A Gathering Storm

Three angles on the turbulent first week of Lt. Gen. Aviv Kochavi as IDF Chief of Staff. Amir Rapaport's weekly column

IDF Chief, Lt. Gen. Aviv Kochavi (Photo: AP)

HaQuirya, Tel-Aviv: The first full week of Lt. Gen. Aviv Kochavi as IDF Chief of Staff was reminiscent of the last week of Gadi Eizenkot in that office. An incident chasing an incident in the north, in the Gaza Strip and in the Judea and Samaria as well.

Kochavi stepped into the "pit" (the underground operations center) under the General Staff building in Tel-Aviv quite naturally. After all, he was there many times in the context of his previous positions.

Although the events of the last week appear to be "routine," they have pushed the IDF closer to the next major confrontation, which is very likely to take place during Kochavi's term in office.

The escalation could have taken place this week opposite the Gaza Strip in the south, where an IDF paratrooper officer was nearly killed in a premeditated sniper attack by Islamic Jihad.

As the sniper's bullet hit the officer's helmet rather than his head, the IDF settled for an immediate retaliatory tank fire on a Hamas post. Hours later, the IAF conducted a mild attack with no casualties on the other side.

The situation remains very tense, however. The real explosive potential regarding the Gaza Strip has to do with the Prime Minister's decisions regarding the money transfers from Qatar to Gaza.

Tehran: As far as Qasem Soleimani, commander of the Islamic Revolutionary Guard Corps (IRGC) and, among other things, the general in charge of the Iranian forces in Syria is concerned, Kochavi's first week as Chief of Staff was anything but routine. The week started out with an attack on ammunition warehouses which was attributed to Israel, continued with an Iranian attempt to launch a massive surface-to-surface missile at Mount Hermon (the Iron Dome system intercepted that missile) and ended with a massive Israeli attack against Iranian facilities in the area of Damascus international airport.

This was the third time in history where Israel and Iran found themselves engaged in an overt, direct military confrontation, in the context of which Iran staged a direct attack against Israeli territory. All three events occurred in the last year. Israel assumed responsibility for the massive strike that followed the missile attack. Military sources boasted to the media that the Iranians had fallen into a "trap."

This will not last, however. History has shown that the Iranians always have their revenge. For example, in the years 2005-2006, Hezbollah was determined to abduct Israeli troopers. The IDF managed, by subterfuge, to prevent three abduction attempts, but the fourth attempt, on July 12, 2006, succeeded and led to the outbreak of the Second Lebanon War. If history tends to repeat itself (and even if it does not), it will be reasonable to assume that the dynamics of the current events, which started out during the days of Eizenkot as Chief of Staff, would snowball into a substantial confrontation during Kochavi's term.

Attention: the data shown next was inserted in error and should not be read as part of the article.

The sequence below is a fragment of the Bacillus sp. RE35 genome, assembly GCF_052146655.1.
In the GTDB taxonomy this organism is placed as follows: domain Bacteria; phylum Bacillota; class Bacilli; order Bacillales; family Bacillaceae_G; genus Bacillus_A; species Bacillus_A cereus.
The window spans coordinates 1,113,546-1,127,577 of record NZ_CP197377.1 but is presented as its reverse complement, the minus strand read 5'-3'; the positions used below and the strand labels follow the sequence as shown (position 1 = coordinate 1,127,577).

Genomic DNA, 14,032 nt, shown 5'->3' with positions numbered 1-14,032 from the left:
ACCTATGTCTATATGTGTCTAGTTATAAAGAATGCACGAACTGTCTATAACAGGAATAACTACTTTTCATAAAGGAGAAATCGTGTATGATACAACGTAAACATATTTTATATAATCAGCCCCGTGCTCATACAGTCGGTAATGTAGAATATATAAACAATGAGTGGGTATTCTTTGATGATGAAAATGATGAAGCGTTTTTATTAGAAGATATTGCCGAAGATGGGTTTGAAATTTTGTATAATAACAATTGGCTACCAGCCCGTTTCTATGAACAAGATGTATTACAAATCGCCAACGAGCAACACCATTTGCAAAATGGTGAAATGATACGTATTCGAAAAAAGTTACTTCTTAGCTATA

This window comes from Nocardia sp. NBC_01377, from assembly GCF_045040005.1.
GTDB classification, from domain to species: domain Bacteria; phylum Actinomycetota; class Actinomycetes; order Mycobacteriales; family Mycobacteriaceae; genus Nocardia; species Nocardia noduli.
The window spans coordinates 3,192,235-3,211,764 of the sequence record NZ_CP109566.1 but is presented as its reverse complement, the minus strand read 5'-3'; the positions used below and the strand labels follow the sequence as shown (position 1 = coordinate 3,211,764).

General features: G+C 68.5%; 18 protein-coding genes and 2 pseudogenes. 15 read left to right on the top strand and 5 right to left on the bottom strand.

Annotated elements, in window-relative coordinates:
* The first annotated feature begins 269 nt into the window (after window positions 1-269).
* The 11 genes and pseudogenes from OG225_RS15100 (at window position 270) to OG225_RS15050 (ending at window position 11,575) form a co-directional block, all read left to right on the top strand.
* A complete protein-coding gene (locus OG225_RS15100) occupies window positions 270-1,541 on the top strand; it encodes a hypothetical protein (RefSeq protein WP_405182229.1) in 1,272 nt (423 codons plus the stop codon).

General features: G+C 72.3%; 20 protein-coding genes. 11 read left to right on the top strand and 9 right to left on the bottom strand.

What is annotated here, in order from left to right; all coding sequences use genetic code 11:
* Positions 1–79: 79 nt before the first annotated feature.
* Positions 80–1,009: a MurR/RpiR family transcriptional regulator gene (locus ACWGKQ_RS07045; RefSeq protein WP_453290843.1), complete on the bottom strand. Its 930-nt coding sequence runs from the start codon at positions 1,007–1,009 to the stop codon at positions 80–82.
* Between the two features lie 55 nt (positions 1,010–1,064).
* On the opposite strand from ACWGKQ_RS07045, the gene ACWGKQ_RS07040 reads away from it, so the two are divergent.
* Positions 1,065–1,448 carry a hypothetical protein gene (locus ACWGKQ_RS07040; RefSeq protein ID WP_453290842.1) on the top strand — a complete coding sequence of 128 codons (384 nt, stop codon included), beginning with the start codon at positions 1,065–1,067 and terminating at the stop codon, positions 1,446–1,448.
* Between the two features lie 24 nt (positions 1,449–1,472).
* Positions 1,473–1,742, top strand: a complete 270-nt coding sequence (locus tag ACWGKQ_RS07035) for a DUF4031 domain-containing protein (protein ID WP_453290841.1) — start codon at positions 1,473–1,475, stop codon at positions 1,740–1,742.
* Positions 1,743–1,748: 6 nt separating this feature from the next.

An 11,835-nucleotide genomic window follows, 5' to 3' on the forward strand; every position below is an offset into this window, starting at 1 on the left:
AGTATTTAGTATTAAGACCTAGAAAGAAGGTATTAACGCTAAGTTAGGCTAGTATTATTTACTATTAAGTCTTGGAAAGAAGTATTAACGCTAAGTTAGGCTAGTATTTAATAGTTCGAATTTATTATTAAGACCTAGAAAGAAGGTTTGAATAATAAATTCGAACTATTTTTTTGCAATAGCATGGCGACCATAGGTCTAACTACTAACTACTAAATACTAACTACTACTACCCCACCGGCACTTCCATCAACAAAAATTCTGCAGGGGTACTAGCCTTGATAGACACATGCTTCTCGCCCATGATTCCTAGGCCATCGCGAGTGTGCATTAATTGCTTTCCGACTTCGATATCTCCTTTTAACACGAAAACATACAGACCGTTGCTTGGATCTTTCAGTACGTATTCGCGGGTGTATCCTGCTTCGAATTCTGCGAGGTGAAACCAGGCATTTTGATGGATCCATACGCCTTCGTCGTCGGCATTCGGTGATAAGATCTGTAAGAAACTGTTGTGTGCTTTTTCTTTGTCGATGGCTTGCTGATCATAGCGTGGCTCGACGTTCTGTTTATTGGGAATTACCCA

Meanwhile, in Or-Yehuda, former Minister of Defense, Avigdor Lieberman, speaking at the election campaign HQ of his party “Israel Beitenu” has given credit to the new Chief of Staff he had appointed. "I have full confidence in Kochavi," Lieberman told Israel Defense. At the same time, he aggressively attacked the government in connection with the recent events in the north. "One thing I cannot accept is the fact that Israel abandoned the policy of ambiguity regarding the attacks in Syrian territory, without conducting any discussion about it," said Lieberman. "This is a serious mistake and I cannot rule out the possibility that we are boasting for considerations associated with the elections (of the Prime Minister, who currently also serves as Minister of Defense). The situation is highly volatile, and we are chattering ourselves to death. We need to do more, and boast less."

In the context of the explosive situation in the south, Lieberman stated that the transfer of Qatari funds to the Gaza Strip should be prevented, and that the targeted killing policy should be renewed immediately. "The next operation in the Gaza Strip is inevitable and it is inconceivable that Israel waits for the next incident involving Israeli deaths to execute that operation. For example, the IDF knows exactly who gave the order to fire at the paratrooper officer. The fact that he was lucky and the bullet hit his helmet should not prevent the elimination of the person who had issued that order, before the next attack, in which Israeli soldiers will be killed."

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